Estrogen and other hormones facilitate processes and do other things in your body that are important, but imbalances can seriously throw things out of whack. And when that happens, there can be some physical signs that things might not be going as they should. There can be many physical signs your body is producing too much estrogen, but many (if not most) are common women's health signs and symptoms anyway, meaning you might not automatically assume that too much estrogen is the cause — and your doctor may or may not either. Too much estrogen in the body means that there's an imbalance and it can mean potentially serious things for your health.
"Over-production of estrogen is related to health risks and the development of cancer in both premenopausal and postmenopausal women," Dr. Christopher S. Bryant, MD, FACOG, a gynecologic oncologist at surgeon with Oviedo Medical Center, tells Romper by email. Because of that potential connection, it's important to look out for signs that your body might be producing too much estrogen. If you notice symptoms of over-production of estrogen, raising the topic (especially if you're concerned) with your doctor can be a good idea. They should be able to test your estrogen levels and let you know if it's within the normal range or not. And if you are, in fact, producing more estrogen than you should, they'll be able to help you chart a plan moving forward.
Unusual vaginal bleeding is one sign that your body might be overdoing it on the estrogen. In fact, Bryant says that "abnormal vaginal bleeding" is one of the most common symptoms of too much estrogen. If things just don't seem to be right down there, you might want to have a quick chat about it with your doctor.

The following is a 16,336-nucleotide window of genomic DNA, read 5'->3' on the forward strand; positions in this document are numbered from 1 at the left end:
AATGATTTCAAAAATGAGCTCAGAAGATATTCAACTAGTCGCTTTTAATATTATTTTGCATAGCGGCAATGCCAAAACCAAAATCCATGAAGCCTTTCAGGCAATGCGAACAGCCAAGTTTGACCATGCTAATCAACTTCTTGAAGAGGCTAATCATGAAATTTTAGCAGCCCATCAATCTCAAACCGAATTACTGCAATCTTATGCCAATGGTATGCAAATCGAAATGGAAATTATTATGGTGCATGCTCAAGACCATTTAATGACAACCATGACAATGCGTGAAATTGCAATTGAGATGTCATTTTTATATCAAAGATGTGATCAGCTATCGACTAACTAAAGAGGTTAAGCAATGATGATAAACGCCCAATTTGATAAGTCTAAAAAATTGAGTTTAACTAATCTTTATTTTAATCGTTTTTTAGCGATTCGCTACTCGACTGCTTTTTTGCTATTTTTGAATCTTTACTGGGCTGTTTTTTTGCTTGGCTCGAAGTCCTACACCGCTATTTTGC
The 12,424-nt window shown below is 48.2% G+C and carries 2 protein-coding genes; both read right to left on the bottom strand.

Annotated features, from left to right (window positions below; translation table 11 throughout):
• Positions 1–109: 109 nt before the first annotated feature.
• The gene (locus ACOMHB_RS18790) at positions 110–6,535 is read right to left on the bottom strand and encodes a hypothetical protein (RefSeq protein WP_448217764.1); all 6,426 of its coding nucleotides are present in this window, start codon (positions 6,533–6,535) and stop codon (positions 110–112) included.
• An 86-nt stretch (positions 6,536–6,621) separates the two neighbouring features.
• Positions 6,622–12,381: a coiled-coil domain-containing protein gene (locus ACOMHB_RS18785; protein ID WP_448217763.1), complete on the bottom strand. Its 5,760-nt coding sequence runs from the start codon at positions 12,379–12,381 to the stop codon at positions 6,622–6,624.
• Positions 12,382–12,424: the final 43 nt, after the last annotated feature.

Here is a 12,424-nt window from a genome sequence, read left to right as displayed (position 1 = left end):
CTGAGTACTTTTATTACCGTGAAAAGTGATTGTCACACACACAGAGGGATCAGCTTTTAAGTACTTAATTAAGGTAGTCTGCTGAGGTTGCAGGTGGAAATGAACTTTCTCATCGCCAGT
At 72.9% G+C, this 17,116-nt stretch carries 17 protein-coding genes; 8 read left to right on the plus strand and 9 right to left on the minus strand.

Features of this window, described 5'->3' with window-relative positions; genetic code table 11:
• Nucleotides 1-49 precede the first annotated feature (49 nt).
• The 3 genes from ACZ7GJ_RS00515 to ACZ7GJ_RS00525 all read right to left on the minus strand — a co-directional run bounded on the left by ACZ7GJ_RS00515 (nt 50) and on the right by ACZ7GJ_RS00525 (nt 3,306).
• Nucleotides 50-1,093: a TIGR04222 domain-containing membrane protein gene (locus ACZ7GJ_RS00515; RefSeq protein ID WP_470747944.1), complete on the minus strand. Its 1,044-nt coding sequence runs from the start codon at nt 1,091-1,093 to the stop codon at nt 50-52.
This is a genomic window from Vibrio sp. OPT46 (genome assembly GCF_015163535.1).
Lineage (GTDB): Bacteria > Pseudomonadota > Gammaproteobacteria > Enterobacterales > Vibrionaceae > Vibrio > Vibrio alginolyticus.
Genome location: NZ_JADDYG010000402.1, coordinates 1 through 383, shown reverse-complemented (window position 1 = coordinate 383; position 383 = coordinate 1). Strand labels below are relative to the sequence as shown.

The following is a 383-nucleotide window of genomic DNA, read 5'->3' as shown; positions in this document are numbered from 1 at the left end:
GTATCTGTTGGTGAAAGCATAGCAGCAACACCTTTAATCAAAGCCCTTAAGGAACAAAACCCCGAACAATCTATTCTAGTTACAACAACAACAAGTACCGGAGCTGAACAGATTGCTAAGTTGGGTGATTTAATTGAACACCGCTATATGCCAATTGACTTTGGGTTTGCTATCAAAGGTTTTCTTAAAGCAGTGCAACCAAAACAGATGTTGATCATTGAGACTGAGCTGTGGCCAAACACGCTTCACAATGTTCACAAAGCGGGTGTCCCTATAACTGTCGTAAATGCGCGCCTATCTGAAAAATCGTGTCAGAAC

Feeling more bloated then normal? There are a ton of reasons why this might be the case, but one that you may not have considered is that there's some sort of hormonal imbalance at play here. Healthline reported that bloating can, in fact, be a sign that there's excess estrogen in your body.
3Loss Of A Menstrual Cycle
If your menstrual cycle seems to disappear and you have no idea why it would have happened, talking to your doctor can be a good plan. Though there are a variety of reasons for why your period might have diminished or even disappeared entirely (at least temporarily), Bryant says that this can be a sign of an over-production of estrogen.
If you're dealing with weight gain, particularly around your middle, that could be another sign that your body is producing too much estrogen. The previously-mentioned article from Healthline cited weight gain as a sign of excess estrogen in women specifically.
Bryant also notes that breast tenderness is a common sign that your body might be producing too much estrogen. So while you might think that it's no big deal or just something that happens before you get your period, if you're experiencing breast tenderness, it could actually be sending you a message beyond what you might have thought.
In a post she wrote for her website, Dr. Christiane Northrup, MD, a women's health expert and board-certified OB-GYN, noted that one symptom of estrogen dominance — which means you have more estrogen than progesterone — is mood swings, particularly those that result in depression or unpleasant irritability. It might be something other than a bad day or PMS (itself a potential indicator of estrogen dominance).
7Cold Hands & Feet
If you're one of those people who consistently has ice cold hands or feet, that too could point to a hormonal imbalance. In the aforementioned post on her website, Northrup also noted that cold hands and feet can be a sign that you're dealing with estrogen dominance and that it can point to a "thyroid dysfunction," which means you likely should broach the topic with your healthcare provider.
Hair loss, too, can be due to a number of different things, but if you think you might be losing more hair than previously, it also could be a sign of a hormonal issue. In the previously-mentioned article, Healthline reported that hair loss can also be a sign of too much estrogen. Hair loss can be distressing, particularly if you can't put your finger on what might be causing it. Talking to your doctor about any potential symptoms that could indicate that you're dealing with estrogen dominance or anything else could help you know for sure and, ideally, take steps to address any of these issues or concerns.
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